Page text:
Classical Music News of the Week, July 26, 2015
August 7 - 16, 2015 at the San Francisco Conservatory of Music ~ 50 Oak Street, San Francisco, CA.
The ABS Festival opens with a trio of stunning orchestral works by three French masters. Jean-Féry Rebel's imaginative and vivid work for orchestra, Les élémens, depicts the creation of the world from chaos using motifs associated with earth, air, fire, and water.
As first violinist at the Paris Opéra, Jacques Aubert had an ear for music that would be suitable for drama and dance. His D Major Concert de Symphonie, an early incarnation of what would become the French symphony, is a delightful, foot-tapping tour of dance forms.
The high-minded musical ideals and splendor of the era are fully evident in the Ouverture & Suite of dances from Jean-Philippe Rameau's opera Naïs. Here beauty and grandeur are enhanced by a third trait: velocity!
Join us for a 10-day immersive experience that celebrates Bach's French contemporaries and the splendid music of the extravagant court at Versailles.
For complete information, visit http://americanbach.org/sfbachfestival/index.html
--Jeff McMillan, American Bach Soloists
Historical Piano Concerts Presents Pianist Yuan Sheng
Historical Piano Concerts, built on the Frederick Collection of Historical Grand Pianos, presents pianist Yuan Sheng in two concerts of works by the young Chopin, ages seven through nineteen. These works, many of them unfamiliar to concert audiences, will be heard in chronological order, spread over the August 4th and 5th evening recitals at Ashburnham Community Church, 84 Main Street (Rte. 12), Ashburnham, MA 01430.
This will be the fourth summer Prof. Sheng has donated performances for the benefit of the Frederick Collection--two dozen grand pianos, all in playing condition, by important, mostly European makers from c.1790 to 1928. The collection is housed in Ashburnham's former public library, a handsome 1890 building. Proceeds from the concerts will help support running expenses and maintenance of the building, rent, utilities, insurance, and repairs.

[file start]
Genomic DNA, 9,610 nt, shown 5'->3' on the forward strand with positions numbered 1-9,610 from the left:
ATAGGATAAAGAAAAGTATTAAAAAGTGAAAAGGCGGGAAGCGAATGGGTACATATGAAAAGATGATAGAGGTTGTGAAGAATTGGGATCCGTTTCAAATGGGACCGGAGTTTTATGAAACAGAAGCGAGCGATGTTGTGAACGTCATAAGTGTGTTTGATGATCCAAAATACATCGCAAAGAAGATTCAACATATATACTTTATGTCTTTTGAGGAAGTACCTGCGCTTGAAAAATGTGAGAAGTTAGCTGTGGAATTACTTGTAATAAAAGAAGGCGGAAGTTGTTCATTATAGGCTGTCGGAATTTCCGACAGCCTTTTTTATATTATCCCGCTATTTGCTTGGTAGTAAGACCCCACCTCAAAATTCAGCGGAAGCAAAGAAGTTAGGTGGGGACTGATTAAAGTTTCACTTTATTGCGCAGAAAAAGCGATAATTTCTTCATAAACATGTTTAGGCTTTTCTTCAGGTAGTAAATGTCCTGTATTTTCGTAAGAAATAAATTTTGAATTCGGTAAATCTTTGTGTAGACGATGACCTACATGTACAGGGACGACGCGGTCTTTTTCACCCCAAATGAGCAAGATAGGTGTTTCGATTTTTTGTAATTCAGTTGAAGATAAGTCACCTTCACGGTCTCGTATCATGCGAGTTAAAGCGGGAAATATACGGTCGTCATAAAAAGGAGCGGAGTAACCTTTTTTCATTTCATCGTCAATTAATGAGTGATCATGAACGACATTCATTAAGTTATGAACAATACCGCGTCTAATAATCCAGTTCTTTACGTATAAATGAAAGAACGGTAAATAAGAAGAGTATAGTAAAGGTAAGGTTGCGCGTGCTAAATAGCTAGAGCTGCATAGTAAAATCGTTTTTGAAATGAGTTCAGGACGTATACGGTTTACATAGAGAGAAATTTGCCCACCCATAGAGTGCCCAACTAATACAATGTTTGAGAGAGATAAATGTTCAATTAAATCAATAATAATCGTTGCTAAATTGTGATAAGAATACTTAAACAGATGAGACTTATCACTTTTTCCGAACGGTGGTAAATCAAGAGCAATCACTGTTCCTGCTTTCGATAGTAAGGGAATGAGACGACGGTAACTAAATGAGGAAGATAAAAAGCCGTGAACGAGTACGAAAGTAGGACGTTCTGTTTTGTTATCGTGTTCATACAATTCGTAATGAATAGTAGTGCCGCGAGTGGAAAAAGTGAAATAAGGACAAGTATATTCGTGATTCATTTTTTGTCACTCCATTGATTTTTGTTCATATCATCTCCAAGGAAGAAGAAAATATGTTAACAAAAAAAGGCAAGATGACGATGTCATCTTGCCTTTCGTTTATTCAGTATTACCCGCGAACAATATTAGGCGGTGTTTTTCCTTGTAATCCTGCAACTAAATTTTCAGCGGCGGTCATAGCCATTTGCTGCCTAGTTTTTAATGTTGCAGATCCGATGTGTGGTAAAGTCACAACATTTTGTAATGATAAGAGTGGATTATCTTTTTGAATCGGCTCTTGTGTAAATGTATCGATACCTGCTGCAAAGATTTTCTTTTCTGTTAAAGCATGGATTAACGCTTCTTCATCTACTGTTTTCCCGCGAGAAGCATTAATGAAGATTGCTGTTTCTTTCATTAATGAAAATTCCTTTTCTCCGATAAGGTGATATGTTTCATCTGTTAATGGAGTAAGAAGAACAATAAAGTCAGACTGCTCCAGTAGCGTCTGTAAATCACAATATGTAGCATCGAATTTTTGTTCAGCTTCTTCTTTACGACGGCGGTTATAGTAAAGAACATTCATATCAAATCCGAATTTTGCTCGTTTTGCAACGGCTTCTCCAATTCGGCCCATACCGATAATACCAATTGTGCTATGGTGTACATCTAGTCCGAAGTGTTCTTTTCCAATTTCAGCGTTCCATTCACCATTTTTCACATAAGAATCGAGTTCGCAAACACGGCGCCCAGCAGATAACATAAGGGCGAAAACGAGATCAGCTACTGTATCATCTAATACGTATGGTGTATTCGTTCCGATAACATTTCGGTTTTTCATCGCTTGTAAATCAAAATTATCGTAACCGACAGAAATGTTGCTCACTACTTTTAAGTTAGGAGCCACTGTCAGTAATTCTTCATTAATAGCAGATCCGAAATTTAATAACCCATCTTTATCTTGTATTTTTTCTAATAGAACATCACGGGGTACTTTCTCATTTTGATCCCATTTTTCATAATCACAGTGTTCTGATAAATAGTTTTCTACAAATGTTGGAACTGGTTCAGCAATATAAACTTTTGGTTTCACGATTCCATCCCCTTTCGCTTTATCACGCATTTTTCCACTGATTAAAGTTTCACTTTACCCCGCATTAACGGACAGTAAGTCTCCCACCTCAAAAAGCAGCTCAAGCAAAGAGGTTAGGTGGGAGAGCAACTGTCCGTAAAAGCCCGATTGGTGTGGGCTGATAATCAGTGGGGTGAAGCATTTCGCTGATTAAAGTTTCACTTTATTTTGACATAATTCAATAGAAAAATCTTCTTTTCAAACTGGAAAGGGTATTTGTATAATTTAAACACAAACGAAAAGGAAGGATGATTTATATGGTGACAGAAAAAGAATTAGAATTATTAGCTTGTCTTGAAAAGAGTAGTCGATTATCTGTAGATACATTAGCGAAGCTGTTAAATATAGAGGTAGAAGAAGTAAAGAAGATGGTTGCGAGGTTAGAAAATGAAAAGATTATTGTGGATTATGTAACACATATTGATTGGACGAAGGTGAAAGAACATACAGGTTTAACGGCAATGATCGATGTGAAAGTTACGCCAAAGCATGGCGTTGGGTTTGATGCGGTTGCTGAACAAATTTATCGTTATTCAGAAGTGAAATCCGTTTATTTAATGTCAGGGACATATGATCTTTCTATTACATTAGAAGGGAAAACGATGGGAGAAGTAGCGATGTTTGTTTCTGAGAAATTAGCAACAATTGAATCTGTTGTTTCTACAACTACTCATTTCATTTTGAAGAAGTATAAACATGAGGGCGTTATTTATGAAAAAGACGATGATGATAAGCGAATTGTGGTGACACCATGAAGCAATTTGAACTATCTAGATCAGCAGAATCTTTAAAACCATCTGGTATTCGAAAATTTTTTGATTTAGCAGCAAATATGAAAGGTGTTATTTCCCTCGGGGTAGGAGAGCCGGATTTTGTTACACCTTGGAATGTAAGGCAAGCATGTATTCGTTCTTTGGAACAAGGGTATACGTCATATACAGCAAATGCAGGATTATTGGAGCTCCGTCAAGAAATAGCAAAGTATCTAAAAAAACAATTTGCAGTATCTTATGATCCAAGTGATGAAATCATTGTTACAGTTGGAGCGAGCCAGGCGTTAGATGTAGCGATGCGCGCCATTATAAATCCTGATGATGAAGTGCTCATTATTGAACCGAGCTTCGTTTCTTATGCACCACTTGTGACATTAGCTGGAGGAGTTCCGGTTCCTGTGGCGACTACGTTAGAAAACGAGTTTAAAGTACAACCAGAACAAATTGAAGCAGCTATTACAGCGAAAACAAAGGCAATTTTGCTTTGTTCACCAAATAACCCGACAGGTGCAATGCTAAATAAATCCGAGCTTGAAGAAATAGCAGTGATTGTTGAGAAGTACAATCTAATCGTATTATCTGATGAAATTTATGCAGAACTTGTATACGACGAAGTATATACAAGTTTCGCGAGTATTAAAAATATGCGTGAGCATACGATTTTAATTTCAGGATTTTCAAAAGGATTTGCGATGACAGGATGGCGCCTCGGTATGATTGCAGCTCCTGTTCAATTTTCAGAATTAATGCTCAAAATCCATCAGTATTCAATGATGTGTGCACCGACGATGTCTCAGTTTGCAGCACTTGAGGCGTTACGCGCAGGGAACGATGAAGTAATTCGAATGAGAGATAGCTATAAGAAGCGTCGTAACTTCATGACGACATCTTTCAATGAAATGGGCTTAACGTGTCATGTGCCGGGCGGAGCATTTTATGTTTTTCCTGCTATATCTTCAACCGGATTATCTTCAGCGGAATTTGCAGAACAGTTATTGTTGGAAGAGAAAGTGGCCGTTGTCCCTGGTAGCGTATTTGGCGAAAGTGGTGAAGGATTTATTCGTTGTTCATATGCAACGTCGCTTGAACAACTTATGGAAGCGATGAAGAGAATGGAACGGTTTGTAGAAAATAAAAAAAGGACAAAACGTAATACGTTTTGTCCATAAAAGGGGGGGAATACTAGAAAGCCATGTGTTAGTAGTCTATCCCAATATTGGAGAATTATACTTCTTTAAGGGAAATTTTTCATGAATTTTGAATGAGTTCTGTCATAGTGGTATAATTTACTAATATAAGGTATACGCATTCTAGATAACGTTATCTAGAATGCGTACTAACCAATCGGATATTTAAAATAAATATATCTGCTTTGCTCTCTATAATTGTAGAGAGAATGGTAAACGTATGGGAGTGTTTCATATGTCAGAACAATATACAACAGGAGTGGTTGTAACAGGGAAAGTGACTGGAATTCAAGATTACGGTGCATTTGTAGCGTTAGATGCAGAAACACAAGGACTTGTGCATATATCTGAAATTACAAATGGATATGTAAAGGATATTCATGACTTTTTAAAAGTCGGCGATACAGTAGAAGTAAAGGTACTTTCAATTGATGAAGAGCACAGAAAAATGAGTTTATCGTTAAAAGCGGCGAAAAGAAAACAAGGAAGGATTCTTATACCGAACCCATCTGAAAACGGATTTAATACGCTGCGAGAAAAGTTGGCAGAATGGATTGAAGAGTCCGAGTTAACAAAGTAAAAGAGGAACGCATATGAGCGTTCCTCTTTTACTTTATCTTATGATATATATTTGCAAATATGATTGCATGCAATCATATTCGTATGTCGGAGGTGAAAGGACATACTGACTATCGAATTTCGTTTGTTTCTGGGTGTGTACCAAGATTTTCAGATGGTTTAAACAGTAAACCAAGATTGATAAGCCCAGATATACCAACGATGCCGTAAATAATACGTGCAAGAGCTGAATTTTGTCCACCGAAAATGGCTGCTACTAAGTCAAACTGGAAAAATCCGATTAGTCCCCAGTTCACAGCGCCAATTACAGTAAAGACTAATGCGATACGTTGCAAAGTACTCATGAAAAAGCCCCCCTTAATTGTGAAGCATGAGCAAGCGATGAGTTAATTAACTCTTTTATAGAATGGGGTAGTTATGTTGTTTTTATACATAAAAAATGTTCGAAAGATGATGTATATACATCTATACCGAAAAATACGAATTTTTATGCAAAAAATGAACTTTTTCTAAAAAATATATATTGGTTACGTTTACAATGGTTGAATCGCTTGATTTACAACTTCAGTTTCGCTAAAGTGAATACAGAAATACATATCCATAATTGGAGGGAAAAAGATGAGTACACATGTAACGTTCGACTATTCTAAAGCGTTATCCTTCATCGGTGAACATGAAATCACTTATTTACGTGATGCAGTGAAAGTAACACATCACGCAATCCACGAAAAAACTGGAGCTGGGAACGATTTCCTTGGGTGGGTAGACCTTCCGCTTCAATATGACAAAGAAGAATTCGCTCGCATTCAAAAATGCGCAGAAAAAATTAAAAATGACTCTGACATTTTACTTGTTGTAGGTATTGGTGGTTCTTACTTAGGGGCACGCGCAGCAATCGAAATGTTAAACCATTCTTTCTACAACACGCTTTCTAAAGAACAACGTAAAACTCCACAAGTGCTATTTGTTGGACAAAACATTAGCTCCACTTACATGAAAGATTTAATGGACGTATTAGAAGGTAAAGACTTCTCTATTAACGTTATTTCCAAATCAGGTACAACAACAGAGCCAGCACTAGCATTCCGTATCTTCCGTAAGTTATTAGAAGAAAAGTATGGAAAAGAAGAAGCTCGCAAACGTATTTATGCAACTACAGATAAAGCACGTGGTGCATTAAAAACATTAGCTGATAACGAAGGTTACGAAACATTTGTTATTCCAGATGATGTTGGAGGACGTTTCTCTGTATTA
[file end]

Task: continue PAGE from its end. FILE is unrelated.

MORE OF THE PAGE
Each concert will be professionally recorded, and a two-CD album of the two concerts will be given as a "thank-you" to each donor of $100.00 or more to the nonprofit organization, Historical Piano Concerts, Inc. Donations are fully tax-deductible, since the IRS classifies CDs in the same category as calendars, note cards and such, given away by other organizations.
Admission to the 7:30 PM concerts is $25.00 for either event, $35.00 if both are attended. Students and children may attend one concert for $10.00, or both, for $15.00. No advance reservations needed.
Beijing native Yuan Sheng received his music degrees as a scholarship student at the Manhattan School of Music, New York, and is a professor of piano at the Central Conservatory of Music, Beijing. For these concerts, he will be playing the Bosendorfer piano of c.1828-1832 from the Frederick Collection, one of the very earliest known pianos by that maker. Yuan Sheng has recorded a three-disc album of Chopin's works on the 1845 Pleyel piano from the Frederick Collection for the Piano Classics label.
The church is wheelchair accessible. Entrance to the sanctuary is at the rear of the building. For further information, please visit the Web site at www.FrederickCollection.org or e-mail concert manager Patricia Frederick at firstname.lastname@example.org.
Historical Piano Concerts, Inc.
15 Water Street
Ashburnham, MA 01430
--Patricia Frederick, the Frederick Collection
Edward Parks, 31, USA, Wins Third Prize in Plácido Domingo's 2015 Operalia
First Prizes of $30,000 – Ioan Hotea, Romania/Lise Davidsen, Norway
Second Prizes of $20,000 – Darren Pene Pati, New Zealand/Hye Sang Park, South Korea
Third Prizes of $10,000 – Edward Parks, USA/Noluvuyiso Mpofu, South Africa
Birgit Nilsson Prize of $15,000 – Lise Davidsen, Norway